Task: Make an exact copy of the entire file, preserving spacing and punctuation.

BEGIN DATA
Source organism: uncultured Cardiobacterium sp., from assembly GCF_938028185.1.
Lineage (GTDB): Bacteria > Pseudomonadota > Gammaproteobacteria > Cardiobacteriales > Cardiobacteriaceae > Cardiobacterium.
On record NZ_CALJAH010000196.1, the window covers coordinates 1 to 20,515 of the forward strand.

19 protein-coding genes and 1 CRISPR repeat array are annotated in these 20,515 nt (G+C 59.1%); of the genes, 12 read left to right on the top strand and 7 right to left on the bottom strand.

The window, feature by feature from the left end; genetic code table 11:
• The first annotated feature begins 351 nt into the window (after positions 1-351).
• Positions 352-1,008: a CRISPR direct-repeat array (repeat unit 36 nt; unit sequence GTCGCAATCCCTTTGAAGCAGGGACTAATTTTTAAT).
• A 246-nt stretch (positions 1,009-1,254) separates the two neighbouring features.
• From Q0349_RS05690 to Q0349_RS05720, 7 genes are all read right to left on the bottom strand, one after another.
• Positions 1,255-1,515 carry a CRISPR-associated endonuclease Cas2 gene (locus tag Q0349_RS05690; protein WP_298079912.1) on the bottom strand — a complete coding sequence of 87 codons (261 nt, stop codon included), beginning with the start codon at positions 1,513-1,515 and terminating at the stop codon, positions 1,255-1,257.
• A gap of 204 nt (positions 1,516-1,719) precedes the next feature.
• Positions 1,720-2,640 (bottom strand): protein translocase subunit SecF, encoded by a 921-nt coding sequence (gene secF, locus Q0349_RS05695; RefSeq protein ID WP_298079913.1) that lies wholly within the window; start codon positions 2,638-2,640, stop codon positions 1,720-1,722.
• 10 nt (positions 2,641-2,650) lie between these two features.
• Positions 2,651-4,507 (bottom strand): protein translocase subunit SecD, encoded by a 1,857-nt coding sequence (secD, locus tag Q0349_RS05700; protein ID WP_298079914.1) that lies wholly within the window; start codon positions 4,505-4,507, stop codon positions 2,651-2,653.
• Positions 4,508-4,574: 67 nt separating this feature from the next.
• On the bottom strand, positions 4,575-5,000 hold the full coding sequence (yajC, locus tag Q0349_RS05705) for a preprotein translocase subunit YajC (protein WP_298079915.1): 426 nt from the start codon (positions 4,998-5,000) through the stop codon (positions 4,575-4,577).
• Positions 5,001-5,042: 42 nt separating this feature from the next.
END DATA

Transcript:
Source organism: uncultured Cardiobacterium sp., from assembly GCF_938028185.1.
Lineage (GTDB): Bacteria > Pseudomonadota > Gammaproteobacteria > Cardiobacteriales > Cardiobacteriaceae > Cardiobacterium.
On record NZ_CALJAH010000196.1, the window covers coordinates 1 to 20,515 of the forward strand.

19 protein-coding genes and 1 CRISPR repeat array are annotated in these 20,515 nt (G+C 59.1%); of the genes, 12 read left to right on the top strand and 7 right to left on the bottom strand.

The window, feature by feature from the left end; genetic code table 11:
• The first annotated feature begins 351 nt into the window (after positions 1-351).
• Positions 352-1,008: a CRISPR direct-repeat array (repeat unit 36 nt; unit sequence GTCGCAATCCCTTTGAAGCAGGGACTAATTTTTAAT).
• A 246-nt stretch (positions 1,009-1,254) separates the two neighbouring features.
• From Q0349_RS05690 to Q0349_RS05720, 7 genes are all read right to left on the bottom strand, one after another.
• Positions 1,255-1,515 carry a CRISPR-associated endonuclease Cas2 gene (locus tag Q0349_RS05690; protein WP_298079912.1) on the bottom strand — a complete coding sequence of 87 codons (261 nt, stop codon included), beginning with the start codon at positions 1,513-1,515 and terminating at the stop codon, positions 1,255-1,257.
• A gap of 204 nt (positions 1,516-1,719) precedes the next feature.
• Positions 1,720-2,640 (bottom strand): protein translocase subunit SecF, encoded by a 921-nt coding sequence (gene secF, locus Q0349_RS05695; RefSeq protein ID WP_298079913.1) that lies wholly within the window; start codon positions 2,638-2,640, stop codon positions 1,720-1,722.
• 10 nt (positions 2,641-2,650) lie between these two features.
• Positions 2,651-4,507 (bottom strand): protein translocase subunit SecD, encoded by a 1,857-nt coding sequence (secD, locus tag Q0349_RS05700; protein ID WP_298079914.1) that lies wholly within the window; start codon positions 4,505-4,507, stop codon positions 2,651-2,653.
• Positions 4,508-4,574: 67 nt separating this feature from the next.
• On the bottom strand, positions 4,575-5,000 hold the full coding sequence (yajC, locus tag Q0349_RS05705) for a preprotein translocase subunit YajC (protein WP_298079915.1): 426 nt from the start codon (positions 4,998-5,000) through the stop codon (positions 4,575-4,577).
• Positions 5,001-5,042: 42 nt separating this feature from the next.